Global Real Estate Bubble Index 2019

 

Investing in property is an extremely smart way of using your money, but it is not without its risks. With numerous cities enjoying rapid grown and development, choosing the right location to invest in real estate could prove highly beneficial. The key is to avoid real estate bubbles and to spot trends. The UBS Bubble Index proves highly effective for putting the global house market into perspective. Below we’ll be taking a look at bubble risks and will be providing you with the facts.

Identifying a bubble risk

In property markets, you’ll find that ‘price bubbles’ occur relatively commonly. Whilst they can’t always be forecasted in advance, it certainly pays to know what they are. The term ‘bubble’ originates from the fact that it refers to sustained and substantial mispricing of a specific asset – in this case, a property, that can only be revealed and proven when it ‘bursts’. We are, of course, talking metaphorically as opposed to physically. That’s where the UBS Global Real Estate Bubble Index comes into play, as it is designed to look for trends and patterns in the property market, that might indicate that we are indeed heading for a real estate bubble.

Largest bubble risk cities for 2019

We may be well into the year already, but that doesn’t mean that we’re safe just yet. The threat of a real estate bubble always looms ominously. The cities most at risk of a real estate bubble are:

  • Munich
  • Toronto
  • Hong Kong
  • Amsterdam
  • Frankfurt
  • Vancouver
  • Paris

Munich – Munich is at the top of the list this year. Because of the diverse and strong economy, housing prices have soared. Prices have doubled over the last decade and rents have increased by 40%.

Toronto – Between 2000 and 2017, house prices tripled.

Hong Kong – Between 2008 and 2018, real estate prices in Hong Kong increased by more than 50%.

Amsterdam – Over the last 4 years, real estate prices here have increased by more than 10% each year. This has outpaced income growth massively.

Frankfurt – Frankfurt has seen accelerated price growth that has outpaced the country average each year. Prices increased by more than 11% last year alone.

Vancouver – Because of overstretched affordability, and overvaluations, price growth rates here have reversed from 10% to -7%.

Paris – In the French capital, house prices have peaked at an all-time high. In the last 4 quarters, it has seen an increase of 5%.

Cities with overvalued properties (moderate/high risk)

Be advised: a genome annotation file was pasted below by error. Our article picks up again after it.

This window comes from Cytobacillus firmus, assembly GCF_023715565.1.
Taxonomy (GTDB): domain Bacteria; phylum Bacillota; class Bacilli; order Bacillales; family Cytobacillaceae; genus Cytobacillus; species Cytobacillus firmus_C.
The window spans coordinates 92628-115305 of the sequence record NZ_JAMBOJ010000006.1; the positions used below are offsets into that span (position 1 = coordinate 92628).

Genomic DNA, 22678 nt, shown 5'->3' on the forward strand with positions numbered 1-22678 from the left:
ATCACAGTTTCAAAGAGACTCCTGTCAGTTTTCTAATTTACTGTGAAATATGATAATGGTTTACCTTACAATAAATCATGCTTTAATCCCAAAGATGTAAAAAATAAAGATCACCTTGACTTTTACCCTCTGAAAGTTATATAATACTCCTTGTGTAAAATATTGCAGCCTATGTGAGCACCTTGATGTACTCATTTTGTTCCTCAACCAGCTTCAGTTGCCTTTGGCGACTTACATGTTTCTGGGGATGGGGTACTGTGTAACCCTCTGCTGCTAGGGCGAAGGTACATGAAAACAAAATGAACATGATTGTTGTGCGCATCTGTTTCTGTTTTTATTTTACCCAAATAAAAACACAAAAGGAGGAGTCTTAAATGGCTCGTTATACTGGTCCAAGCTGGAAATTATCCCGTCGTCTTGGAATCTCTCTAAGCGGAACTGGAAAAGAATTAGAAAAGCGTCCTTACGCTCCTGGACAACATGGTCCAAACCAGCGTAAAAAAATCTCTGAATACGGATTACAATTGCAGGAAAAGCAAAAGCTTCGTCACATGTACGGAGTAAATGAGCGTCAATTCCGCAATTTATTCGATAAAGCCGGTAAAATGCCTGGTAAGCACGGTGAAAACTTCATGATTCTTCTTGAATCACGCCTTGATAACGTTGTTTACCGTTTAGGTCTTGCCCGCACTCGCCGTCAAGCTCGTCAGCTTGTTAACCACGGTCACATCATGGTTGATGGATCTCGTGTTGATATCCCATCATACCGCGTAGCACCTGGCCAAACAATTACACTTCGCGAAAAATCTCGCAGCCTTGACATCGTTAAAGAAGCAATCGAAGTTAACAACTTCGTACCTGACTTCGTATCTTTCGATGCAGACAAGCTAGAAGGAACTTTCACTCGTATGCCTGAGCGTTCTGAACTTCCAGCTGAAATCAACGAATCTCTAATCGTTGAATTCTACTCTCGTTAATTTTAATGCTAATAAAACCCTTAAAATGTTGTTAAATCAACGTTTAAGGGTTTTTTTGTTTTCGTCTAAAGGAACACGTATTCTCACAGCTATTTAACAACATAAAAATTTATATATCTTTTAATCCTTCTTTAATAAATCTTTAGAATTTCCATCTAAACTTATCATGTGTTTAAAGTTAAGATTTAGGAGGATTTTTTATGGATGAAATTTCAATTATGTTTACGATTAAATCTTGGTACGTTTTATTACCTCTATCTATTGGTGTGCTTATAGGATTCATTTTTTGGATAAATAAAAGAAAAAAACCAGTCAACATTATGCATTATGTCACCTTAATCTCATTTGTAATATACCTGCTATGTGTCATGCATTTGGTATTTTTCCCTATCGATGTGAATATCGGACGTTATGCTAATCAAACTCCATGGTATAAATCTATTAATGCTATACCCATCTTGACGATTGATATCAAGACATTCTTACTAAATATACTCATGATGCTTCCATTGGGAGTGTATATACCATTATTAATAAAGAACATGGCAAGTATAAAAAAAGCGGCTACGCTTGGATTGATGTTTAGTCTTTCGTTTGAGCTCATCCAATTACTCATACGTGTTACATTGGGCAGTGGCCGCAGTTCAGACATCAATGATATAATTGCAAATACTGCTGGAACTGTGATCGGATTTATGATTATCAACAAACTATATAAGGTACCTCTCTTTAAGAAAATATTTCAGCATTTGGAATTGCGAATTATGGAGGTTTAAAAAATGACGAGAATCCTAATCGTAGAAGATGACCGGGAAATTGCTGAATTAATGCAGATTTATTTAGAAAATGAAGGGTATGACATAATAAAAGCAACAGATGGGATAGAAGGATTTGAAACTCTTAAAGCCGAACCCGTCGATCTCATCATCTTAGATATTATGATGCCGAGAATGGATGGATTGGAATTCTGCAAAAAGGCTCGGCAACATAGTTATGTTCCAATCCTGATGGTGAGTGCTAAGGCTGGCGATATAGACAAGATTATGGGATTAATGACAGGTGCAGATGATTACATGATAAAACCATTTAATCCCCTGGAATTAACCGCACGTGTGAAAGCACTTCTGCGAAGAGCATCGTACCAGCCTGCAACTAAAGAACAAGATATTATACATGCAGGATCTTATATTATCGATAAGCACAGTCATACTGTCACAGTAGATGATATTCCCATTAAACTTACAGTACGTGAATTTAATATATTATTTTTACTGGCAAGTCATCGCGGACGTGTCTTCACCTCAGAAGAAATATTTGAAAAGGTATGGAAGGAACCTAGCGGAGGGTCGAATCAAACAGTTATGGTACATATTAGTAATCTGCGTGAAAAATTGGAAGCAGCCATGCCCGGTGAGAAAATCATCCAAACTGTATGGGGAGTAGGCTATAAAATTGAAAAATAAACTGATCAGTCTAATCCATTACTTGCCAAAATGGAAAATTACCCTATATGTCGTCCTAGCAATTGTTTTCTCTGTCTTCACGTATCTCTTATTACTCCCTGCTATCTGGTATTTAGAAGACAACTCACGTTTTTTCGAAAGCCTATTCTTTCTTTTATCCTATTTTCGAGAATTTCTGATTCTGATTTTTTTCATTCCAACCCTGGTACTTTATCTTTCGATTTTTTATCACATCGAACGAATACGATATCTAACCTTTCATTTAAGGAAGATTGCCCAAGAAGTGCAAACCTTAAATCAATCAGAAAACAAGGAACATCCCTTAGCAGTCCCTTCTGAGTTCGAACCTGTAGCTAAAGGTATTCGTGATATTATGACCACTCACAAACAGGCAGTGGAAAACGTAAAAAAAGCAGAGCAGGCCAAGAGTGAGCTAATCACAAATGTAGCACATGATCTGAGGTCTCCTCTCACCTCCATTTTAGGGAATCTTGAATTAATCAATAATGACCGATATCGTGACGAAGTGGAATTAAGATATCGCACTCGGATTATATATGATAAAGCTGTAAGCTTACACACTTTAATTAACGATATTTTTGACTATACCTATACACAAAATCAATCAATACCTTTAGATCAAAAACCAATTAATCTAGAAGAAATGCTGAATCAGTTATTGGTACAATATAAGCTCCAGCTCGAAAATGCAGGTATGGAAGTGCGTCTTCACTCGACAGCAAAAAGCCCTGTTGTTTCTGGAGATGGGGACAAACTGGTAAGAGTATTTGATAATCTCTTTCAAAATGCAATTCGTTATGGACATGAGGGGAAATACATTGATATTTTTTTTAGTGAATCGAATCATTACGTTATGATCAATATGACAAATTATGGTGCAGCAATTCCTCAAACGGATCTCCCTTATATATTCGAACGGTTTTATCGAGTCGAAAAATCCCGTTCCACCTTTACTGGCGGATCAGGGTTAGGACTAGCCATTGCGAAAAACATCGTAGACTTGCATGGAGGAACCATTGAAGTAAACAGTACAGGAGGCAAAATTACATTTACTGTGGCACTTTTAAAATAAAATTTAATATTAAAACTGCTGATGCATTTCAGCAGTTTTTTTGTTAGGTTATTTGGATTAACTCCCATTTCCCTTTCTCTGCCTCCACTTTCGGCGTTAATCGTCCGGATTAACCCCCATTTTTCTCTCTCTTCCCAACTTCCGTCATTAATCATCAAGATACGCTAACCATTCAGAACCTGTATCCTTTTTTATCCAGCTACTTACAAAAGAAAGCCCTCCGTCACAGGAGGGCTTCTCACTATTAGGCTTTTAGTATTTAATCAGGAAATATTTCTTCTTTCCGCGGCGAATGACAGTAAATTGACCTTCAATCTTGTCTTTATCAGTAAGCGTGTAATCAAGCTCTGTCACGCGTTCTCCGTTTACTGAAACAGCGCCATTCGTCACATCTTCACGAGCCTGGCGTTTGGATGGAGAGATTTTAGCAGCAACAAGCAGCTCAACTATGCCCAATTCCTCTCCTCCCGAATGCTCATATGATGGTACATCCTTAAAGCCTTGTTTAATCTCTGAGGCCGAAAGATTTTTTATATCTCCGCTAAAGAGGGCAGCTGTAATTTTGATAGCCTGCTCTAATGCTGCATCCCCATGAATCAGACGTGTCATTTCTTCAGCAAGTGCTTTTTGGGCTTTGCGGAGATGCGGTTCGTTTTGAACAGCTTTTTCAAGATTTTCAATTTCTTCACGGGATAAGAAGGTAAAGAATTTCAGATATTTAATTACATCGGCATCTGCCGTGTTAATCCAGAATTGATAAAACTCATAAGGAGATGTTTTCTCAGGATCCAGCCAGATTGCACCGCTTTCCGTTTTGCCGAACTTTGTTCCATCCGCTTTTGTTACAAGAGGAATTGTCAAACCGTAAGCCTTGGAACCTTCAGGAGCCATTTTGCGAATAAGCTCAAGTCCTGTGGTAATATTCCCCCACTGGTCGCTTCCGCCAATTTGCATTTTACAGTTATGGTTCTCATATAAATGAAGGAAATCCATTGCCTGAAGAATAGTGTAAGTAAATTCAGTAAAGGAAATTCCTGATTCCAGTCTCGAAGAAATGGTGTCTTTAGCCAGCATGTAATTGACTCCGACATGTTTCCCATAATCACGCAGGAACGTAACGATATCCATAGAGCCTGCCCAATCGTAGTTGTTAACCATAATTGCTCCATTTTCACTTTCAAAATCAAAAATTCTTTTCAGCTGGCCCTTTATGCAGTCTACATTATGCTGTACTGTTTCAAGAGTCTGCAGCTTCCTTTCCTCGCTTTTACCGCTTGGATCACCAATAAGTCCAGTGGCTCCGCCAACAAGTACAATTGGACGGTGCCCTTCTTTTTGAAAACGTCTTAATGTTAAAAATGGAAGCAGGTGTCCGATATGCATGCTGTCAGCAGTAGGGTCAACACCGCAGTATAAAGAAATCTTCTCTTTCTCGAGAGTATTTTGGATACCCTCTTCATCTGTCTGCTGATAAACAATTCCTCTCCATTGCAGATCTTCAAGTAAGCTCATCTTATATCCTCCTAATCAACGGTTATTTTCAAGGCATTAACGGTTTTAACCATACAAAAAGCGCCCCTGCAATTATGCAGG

If properties are overvalued, the likelihood of a real estate bubble increases. The cities below are not considered to be quite at risk of a real estate bubble than those listed above, but the threat still remains. Cities with the most overvalued properties include:

  • Zurich
  • London
  • San Francisco
  • Tokyo
  • Stockholm
  • Los Angeles
  • Geneva
  • Sydney
  • Tel Aviv
  • Madrid
  • Moscow
  • New York

Cities with fairly-valued properties (low risk)

The cities in which a real estate bubble is unlikely because of fair property valuation, include the following:

  • Singapore
  • Boston
  • Milan
  • Dubai

It is also worth noting that Chicago’s properties appear to be undervalued this year.

Things to take away from 2019’s bubble index

The Eurozone is a factor – One thing that experts have noticed is that index scores have increased in every city within the Eurozone, which is largely driven via low rates of interest.

The end of the boom – For the first time since 2012, average price growth rates have come grinding to a halt. Could this be the end of the boom?

Is affordability a risk? – Over the last decade, surveys have found that median price-income ratios have gone up from 5 to 7 cities in our survey. Needless to say, with property prices increasing, and incomes remaining the same, people are struggling to afford properties.

So, why is real estate still a worthy investment?

First off, the property is still arguably the best investment choice one can make right now, even when in the midst of a price bubble. Investors who have invested in residential properties over the last 4 decades have enjoyed prolonged capital gains, long-term, in most centres. But why is this?

  • Technology-driven economic booms has resulted in an explosion in residential demand
  • Growth within wealthy households has resulted in an increased demand for residential properties in desirable locations
  • Real estate interest rates dipped in the mid-90s, as a result of a demand boom failing to trigger a construction and development boom. This was largely due to building restrictions, which meant that ground rents and prices shot up.

Source: ubs.com



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